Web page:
The Philadelphia Eagles will march down Broad Street on Thursday to celebrate their Super Bowl championship over the New England Patriots.
And Penn men’s basketball is making the most of it.
With university operations now suspended on Thursday so that the Penn community can engage in the parade festivities, the Quakers are taking advantage of a clear schedule to prime themselves for success this weekend.
Now that the student-athletes are off the hook from class, coach Steve Donahue decided to move practice up to 11 a.m., so that the team can get on the long bus to Hanover, N.H. early enough to beat the traffic and settle down at Dartmouth before the big game on Friday. The extra time should alleviate any concerns the Quakers may have about playing at Dartmouth, a tough trip which often generates a trap game for the league’s elite.
While the team won’t be celebrating with the Birds at the parade, having to prioritize basketball instead, many of the players still feel there’s something to draw from the celebrations anyway.
“The whole reason why I keep talking about the Eagles is because I feel like it totally translates to what this team is going through,” junior guard Jake Silpe said. “Being 0-6 last year in the Ivy League, everyone counted us out. But we turned it around and made the Ivy League playoffs. This year, we’re clicking, the guys have each other’s backs, there’s a lot of love in the locker room and with the coaches, and we trust each other. It’s one team with one goal. Same as the Eagles.”
Silpe isn’t alone in his thinking. With the exception of the team’s three Patriots fans — Jackson Donahue, Collin McManus, and AJ Brodeur — the Quakers have aligned themselves with the Eagles’ success story in order to learn from the journey both teams have traveled.
The Red and Blue are almost halfway through their Ivy League season, standing alone at the top of the standings at an undefeated 6-0. Should their play continue this way, they’ll end the season Ivy League champions for the first time since 2007 — but they’re quick to point out the season isn’t even halfway over.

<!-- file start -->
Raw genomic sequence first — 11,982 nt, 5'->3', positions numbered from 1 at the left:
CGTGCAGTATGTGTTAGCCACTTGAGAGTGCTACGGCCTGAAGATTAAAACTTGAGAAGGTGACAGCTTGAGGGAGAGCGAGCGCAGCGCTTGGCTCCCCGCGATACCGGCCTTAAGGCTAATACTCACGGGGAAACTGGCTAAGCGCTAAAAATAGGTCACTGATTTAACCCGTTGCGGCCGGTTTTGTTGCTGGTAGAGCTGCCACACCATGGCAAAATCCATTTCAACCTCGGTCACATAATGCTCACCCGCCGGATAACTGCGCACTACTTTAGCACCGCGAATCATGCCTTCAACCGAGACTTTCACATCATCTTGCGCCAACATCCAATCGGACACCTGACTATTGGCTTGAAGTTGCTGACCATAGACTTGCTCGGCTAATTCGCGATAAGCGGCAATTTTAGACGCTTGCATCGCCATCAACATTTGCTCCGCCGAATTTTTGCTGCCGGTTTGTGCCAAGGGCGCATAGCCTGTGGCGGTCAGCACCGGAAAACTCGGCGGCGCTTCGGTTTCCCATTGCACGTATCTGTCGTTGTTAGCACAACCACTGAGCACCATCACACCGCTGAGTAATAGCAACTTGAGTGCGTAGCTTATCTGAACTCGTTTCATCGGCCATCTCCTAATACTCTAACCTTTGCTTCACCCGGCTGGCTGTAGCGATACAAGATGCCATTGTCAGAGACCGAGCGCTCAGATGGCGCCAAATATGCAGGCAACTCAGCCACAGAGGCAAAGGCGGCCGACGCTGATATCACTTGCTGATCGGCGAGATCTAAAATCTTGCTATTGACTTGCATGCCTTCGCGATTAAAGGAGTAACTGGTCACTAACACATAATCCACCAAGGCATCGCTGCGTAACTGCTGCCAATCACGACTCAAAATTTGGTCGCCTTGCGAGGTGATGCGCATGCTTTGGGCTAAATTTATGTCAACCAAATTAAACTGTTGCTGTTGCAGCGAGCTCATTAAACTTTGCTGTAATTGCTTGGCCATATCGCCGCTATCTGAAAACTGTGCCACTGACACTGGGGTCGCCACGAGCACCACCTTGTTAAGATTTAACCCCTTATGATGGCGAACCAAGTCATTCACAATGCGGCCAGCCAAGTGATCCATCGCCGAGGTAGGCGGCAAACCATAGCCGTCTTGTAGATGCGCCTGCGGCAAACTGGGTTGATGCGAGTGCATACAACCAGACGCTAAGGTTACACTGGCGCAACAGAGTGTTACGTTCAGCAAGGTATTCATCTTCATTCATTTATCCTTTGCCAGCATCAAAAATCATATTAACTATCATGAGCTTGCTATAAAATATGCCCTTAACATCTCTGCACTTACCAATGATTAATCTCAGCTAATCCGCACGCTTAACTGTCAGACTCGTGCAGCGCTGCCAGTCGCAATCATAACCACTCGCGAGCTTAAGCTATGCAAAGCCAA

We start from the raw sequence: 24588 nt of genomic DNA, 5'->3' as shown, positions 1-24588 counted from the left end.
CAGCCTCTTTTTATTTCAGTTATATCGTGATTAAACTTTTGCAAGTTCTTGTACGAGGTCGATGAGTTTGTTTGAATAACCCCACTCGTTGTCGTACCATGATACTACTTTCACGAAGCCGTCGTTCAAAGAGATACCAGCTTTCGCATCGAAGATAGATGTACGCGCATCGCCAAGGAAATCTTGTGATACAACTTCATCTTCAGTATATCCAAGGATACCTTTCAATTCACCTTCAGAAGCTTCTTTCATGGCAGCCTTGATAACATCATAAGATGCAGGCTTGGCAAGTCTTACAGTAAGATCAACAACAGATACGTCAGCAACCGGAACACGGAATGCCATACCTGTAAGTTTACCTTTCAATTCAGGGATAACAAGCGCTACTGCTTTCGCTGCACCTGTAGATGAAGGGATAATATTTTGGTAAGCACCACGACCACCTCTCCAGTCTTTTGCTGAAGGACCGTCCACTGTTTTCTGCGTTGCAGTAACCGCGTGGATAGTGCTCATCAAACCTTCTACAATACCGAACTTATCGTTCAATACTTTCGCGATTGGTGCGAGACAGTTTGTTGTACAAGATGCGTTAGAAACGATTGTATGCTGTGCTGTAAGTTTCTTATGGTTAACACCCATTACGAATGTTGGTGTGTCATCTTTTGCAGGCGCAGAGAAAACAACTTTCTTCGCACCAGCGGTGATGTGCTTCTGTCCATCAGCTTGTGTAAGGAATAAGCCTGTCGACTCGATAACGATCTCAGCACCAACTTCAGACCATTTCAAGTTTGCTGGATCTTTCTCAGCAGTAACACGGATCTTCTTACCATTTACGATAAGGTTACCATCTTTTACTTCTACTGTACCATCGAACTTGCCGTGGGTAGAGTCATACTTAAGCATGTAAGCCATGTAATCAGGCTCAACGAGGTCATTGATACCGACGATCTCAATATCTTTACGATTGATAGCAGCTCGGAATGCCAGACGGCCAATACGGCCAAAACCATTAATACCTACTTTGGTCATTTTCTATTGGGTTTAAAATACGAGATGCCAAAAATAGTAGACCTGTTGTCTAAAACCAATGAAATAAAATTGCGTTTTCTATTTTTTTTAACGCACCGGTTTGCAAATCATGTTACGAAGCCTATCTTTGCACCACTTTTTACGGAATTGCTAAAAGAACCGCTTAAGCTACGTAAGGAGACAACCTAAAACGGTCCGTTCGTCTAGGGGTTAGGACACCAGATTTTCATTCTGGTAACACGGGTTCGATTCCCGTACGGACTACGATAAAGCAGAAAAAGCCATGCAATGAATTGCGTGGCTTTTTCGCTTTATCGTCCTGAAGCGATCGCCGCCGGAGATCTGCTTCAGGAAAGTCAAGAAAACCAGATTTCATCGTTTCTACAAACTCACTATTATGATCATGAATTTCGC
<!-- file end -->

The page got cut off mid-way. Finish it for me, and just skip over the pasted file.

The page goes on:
The Eagles, however, made it to the end of their 2017-18 campaign supreme champions.
And many of the Quakers were there to share in the elation.
“Five minutes after the game, we hopped on the train to go downtown, and we were right there to see that kid standing on top of the van,” sophomore Ryan Betley recounted. He could only sum it up by saying it was “a lot of crazy stuff.”
Other players were downtown on Broad, but they were smart enough not to go too wild — a rivalry game against Princeton was less than 48 hours away. Additionally, Silpe pointed out that he had a fear of heights. Any light pole or awning would have proved too tall a task.
But that couldn’t stop Silpe from enjoying the moment.
“I’ve been a fan since the day I came out of the womb,” he said. “I’ve been on the bandwagon this whole time.”
Though he can’t attend the parade, he noted his heart will still be there. He cared so much about the Eagles’ season that he planned his life out to the tee for two weeks leading up to the big game: one day, he spent the entire day working on assignments and studying for exams, so he could go downtown the next day and get more Eagles apparel. When the Quakers gathered to watch the Super Bowl, he ended up retreating to his room because of the Patriots fans on the team.
Now that the victory is past, Silpe and his team are determined to capitalize on the Birds’ success story moving forward.
“You could say that there are some parallels [between the two teams],” Betley said. “I still feel like we’re underdogs in this league, even if our record in the league might state otherwise.”
That’s how the Eagles saw it. Even at 13-3, the whole league counted them out when star quarterback Carson Wentz went down. Even though the Quakers are top dogs, the Ancient Eight still sees them as underdogs when stacked up to Harvard and Yale.
Harvard will be the last Ivy team Penn faces this season when the two finally meet on Saturday. It will have been a wild week for the Quakers, who played Princeton midweek after a doubleheader last weekend and Super Bowl celebrations on Sunday. But inside the team camp, it’s all focus.
“I still got to my 9 am the next day [after the Super Bowl], with my mind on Princeton,” Betley said. “School and basketball come first.”
“This is the most important thing we’re doing right now,” coach Donahue said. “We’re all one family.”
With that family mentality, and with that chip still firmly planted on their shoulder, the Quakers will keep marching on this weekend — even if they can’t march with the Eagles down Broad.
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